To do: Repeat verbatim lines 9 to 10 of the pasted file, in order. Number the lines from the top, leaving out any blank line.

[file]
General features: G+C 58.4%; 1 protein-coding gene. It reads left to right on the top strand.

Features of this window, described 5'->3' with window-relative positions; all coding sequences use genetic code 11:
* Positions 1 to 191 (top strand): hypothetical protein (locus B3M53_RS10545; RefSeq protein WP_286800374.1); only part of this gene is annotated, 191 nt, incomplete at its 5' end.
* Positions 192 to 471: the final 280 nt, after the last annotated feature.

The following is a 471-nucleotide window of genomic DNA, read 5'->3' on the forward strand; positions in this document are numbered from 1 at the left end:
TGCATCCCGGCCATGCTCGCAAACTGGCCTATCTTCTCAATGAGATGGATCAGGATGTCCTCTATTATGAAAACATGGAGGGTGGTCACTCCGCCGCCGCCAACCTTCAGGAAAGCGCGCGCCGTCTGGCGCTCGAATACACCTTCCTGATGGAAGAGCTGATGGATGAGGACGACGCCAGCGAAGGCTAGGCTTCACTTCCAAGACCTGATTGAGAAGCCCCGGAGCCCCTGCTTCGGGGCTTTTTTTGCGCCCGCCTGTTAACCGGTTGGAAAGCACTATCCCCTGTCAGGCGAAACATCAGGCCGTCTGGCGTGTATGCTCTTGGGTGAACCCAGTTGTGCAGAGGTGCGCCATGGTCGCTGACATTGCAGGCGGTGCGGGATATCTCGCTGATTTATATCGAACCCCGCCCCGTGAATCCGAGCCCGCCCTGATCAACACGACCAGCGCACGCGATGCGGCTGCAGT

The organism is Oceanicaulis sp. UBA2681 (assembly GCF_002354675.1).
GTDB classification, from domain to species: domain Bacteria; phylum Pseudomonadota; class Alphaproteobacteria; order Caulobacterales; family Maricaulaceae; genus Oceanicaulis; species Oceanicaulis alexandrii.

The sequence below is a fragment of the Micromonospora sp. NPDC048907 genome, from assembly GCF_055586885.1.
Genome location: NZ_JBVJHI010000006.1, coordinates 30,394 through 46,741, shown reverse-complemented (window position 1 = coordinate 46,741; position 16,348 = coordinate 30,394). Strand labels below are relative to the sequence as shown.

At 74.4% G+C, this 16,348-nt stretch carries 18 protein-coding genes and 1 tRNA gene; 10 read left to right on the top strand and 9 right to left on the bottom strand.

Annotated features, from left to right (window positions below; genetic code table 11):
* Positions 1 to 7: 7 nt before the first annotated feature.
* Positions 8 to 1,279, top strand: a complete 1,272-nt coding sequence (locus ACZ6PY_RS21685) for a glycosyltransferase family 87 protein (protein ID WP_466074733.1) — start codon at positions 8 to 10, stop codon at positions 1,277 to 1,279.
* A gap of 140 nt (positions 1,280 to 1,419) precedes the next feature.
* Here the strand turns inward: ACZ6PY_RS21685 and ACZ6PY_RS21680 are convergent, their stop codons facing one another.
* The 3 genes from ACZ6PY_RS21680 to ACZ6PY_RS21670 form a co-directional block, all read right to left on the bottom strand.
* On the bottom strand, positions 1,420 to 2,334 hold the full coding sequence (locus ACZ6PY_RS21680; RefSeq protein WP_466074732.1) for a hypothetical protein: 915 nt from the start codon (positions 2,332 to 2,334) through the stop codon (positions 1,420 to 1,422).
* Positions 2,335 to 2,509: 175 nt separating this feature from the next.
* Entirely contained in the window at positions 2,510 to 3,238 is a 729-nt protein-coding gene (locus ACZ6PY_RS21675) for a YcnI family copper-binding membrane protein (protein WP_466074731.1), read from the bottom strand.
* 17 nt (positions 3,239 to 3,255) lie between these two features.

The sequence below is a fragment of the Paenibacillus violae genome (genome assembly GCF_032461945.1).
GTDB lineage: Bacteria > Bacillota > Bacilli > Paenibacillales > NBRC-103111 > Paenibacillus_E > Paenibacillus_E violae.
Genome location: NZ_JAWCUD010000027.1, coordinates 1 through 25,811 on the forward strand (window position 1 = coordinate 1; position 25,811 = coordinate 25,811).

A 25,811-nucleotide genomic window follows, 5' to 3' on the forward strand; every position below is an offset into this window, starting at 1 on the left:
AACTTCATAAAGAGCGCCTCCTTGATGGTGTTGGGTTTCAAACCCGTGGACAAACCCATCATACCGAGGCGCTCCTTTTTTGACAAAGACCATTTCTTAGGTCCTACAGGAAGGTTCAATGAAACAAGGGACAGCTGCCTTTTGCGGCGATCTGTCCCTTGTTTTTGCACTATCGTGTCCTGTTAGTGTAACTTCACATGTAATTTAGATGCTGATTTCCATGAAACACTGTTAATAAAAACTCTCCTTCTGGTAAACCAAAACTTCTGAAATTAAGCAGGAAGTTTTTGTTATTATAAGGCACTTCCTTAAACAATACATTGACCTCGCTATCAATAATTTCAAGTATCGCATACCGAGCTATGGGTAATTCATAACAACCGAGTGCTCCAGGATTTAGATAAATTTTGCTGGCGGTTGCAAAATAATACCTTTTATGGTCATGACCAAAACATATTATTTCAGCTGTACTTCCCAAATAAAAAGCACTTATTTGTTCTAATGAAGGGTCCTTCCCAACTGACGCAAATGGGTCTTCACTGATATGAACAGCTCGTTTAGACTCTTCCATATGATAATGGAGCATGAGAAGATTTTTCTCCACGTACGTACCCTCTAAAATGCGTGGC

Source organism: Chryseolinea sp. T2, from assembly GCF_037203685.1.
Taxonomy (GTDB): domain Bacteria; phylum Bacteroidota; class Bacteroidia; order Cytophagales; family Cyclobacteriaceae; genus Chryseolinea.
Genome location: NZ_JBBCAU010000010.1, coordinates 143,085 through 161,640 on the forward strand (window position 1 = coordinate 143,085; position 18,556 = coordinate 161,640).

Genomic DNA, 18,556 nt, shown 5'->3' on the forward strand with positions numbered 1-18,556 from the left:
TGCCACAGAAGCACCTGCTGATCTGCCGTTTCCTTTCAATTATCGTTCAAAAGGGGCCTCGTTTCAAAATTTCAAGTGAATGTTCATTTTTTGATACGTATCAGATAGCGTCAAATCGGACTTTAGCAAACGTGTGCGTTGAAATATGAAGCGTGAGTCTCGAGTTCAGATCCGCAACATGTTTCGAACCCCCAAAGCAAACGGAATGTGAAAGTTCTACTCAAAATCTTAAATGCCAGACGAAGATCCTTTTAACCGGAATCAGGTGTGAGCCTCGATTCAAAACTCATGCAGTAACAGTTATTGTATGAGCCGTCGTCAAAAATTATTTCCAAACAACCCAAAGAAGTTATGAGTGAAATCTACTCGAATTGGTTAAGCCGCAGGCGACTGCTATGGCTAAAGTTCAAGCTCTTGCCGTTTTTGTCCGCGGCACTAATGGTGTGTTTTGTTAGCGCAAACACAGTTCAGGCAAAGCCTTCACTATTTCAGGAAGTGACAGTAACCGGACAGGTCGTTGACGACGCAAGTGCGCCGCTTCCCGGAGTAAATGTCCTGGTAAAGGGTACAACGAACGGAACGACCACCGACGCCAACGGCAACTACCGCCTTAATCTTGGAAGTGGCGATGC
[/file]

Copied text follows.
The sequence below is a fragment of the Micromonospora sp. NPDC048907 genome, from assembly GCF_055586885.1.
Genome location: NZ_JBVJHI010000006.1, coordinates 30,394 through 46,741, shown reverse-complemented (window position 1 = coordinate 46,741; position 16,348 = coordinate 30,394). Strand labels below are relative to the sequence as shown.